Here's a sample from one of the stories in Jesus' Son called “Out On Bail” (annoying character names are another common feature of this style of American writing): “I saw Jack Hotel in an olive-green three-piece suit, with his blond hair combed back and his face shining and suffering. People who knew him were buying him drinks as quickly as he could drink them down at the Vine, people who were briefly acquainted, people who couldn't even remember if they knew him or not. It was a sad, exhilarating occasion. He was being tried for armed robbery. He'd come from the courthouse during the lunch recess. He'd looked in his lawyer's eyes and fathomed that it would be a short trial. According to a legal math that only the mind of the accused has strength to pursue, he guessed the minimum in this case would have to be twenty-five years.”

This is all right for a few paragraphs or even a page or two, Johnson has the ability to amuse and get certain details right, but it gets wearing when it dawns on you that the prose is never going to go beyond this sort of essentially school-boyish cleverness. The book passes by you quickly, too quickly.

The book and the film suffer from the common American delusion that truth is something you stumble on accidentally at 3 am in a barroom. This is simply wrong, and it comes from mistaking the condition of being constantly available to the new and remarkable, a state that requires a massive amount of conscious mental preparation, with the mere working of happenstance. How many more social and personal catastrophes will it take before this sort of thinking is left behind?

In the end, the worst feature of Johnson's approach is that it directs the attention of the reader or viewer toward finding the Beautiful, albeit grotesque and unlikely, in existing reality. Despite all the sound and fury, there is something essentially complacent about the book and the film. They represent an accommodation with the world, not a protest. It's not for nothing that director Alison Maclean ( Crush), a New Zealander, describes Jesus' Son as “the story of a man who is saved.”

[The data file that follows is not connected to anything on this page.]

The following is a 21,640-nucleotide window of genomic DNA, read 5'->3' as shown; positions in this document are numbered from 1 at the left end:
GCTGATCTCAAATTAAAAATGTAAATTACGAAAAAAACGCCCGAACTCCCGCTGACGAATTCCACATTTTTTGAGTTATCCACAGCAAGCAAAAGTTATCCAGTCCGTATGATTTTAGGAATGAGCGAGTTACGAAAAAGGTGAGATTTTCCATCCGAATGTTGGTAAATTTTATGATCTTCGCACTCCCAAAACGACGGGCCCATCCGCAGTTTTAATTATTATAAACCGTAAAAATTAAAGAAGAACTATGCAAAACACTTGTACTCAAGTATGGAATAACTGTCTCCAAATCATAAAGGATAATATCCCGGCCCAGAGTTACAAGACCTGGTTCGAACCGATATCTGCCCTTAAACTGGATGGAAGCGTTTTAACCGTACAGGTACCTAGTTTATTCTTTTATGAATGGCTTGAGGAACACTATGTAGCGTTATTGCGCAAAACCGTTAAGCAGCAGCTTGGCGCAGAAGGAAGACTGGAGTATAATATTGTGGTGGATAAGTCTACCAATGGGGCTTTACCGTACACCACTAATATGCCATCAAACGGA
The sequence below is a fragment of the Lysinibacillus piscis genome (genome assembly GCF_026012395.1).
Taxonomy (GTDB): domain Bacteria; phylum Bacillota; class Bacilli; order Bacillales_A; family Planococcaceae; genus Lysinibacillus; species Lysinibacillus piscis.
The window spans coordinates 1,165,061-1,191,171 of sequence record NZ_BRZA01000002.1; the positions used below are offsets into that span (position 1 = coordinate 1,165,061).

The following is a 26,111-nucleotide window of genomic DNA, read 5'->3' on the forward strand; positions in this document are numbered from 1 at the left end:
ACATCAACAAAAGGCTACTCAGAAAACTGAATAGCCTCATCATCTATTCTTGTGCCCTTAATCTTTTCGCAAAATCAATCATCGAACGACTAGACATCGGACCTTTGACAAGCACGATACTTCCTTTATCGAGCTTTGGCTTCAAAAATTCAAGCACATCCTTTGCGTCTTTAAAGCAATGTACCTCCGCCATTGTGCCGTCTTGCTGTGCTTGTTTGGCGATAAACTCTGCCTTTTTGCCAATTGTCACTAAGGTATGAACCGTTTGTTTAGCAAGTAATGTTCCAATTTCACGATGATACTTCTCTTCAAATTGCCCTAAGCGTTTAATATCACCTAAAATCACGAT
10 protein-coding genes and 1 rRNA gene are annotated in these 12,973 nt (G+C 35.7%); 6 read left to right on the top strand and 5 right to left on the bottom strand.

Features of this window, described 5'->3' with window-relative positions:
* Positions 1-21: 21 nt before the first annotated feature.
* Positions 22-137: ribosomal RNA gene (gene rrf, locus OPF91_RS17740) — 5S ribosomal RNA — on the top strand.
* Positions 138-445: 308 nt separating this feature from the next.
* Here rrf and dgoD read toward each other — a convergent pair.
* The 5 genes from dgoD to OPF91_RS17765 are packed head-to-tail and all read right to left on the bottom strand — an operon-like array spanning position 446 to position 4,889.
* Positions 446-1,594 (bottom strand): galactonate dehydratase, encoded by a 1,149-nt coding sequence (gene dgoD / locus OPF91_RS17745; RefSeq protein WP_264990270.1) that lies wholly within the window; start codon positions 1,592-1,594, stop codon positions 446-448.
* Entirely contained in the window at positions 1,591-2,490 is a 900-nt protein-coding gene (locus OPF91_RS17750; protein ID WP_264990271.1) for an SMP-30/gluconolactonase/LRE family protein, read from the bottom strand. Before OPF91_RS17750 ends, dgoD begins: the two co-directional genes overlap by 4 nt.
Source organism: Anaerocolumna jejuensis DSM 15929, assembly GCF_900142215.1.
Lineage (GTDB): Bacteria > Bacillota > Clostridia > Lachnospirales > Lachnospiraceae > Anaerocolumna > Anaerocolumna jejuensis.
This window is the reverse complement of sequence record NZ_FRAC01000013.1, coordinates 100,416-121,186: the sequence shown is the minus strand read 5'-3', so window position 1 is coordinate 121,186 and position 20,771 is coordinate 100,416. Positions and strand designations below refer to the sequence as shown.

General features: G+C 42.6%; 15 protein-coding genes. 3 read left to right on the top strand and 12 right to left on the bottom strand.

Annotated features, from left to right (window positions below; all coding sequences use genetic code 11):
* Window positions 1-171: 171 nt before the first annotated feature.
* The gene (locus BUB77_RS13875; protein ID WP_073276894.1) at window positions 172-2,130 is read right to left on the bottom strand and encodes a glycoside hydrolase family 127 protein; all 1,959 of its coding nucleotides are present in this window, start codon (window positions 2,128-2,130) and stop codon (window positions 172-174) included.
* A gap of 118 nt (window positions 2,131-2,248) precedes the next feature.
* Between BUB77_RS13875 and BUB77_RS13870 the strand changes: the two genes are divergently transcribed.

Maclean's film could be concrete, sharp, damaging; instead it's self-conscious, too often facetious, essentially soft inside. The problem turns out to be FH's, not America's. We thought for a moment that he'd been messed up by his life, by the barrenness of a certain kind of existence, but, in fact, he's simply a “weirdo,” who fortunately finds a home with other weirdos.

Croupier is a British film about a writer who takes a job in a casino. He has a girlfriend who is a store detective and a father with a history of questionable activities. He takes up with a tough-talking fellow employee, contrary to casino rules, and eventually another woman, a South African, who offers him a good deal of money for playing a minor role in a heist.

The film is directed by veteran Mike Hodges (Get Carter, The Terminal Man, Flash Gordon) and acted by Clive Owen, Gina McKee, Alex Kingston and Kate Hardie with considerable aplomb.

Jack, the croupier, wants to remain detached from the casino activity. He enjoys watching the gamblers lose. At the same time he wants more than a comforting and comfortable existence, so he sticks his neck out for something that doesn't look very promising and for someone who's obviously an operator of one sort or another. The screenwriter Paul Mayersberg says, “We have a choice in life between working in the casino or the risk-taking of being a gambler. The question arises: do you want a life of security or a life of risk? The answer is: we want both.” Yes, well...

Mayersberg says that an influence was Akira Kurosawa's The Hidden Fortress (1958), in which the lead characters are minor figures, hangers-on. Critics have also cited Jean-Pierre Melville's Bob Le Flambeur (1955), about a doomed plan to knock over the Deauville casino, as a possible inspiration. Whatever the case, it must be said that both those films radiated a good deal more energy.

Croupier is eminently watchable and intelligent, but its rather abstract consideration of the passive and the active seems limited. The film has more bite, more specificity, when it shows a satirical streak, taking on some of the dreadful types that have appeared in recent years in Britain. In particular there's the nouveau riche publisher who first commissions Jack to write a sports novel, because that's hot, and then shows up at a bookshop with his newest author in tow, a Balkan terrorist who's produced a “kill-and-tell” work. At those nastier moments the film comes to life.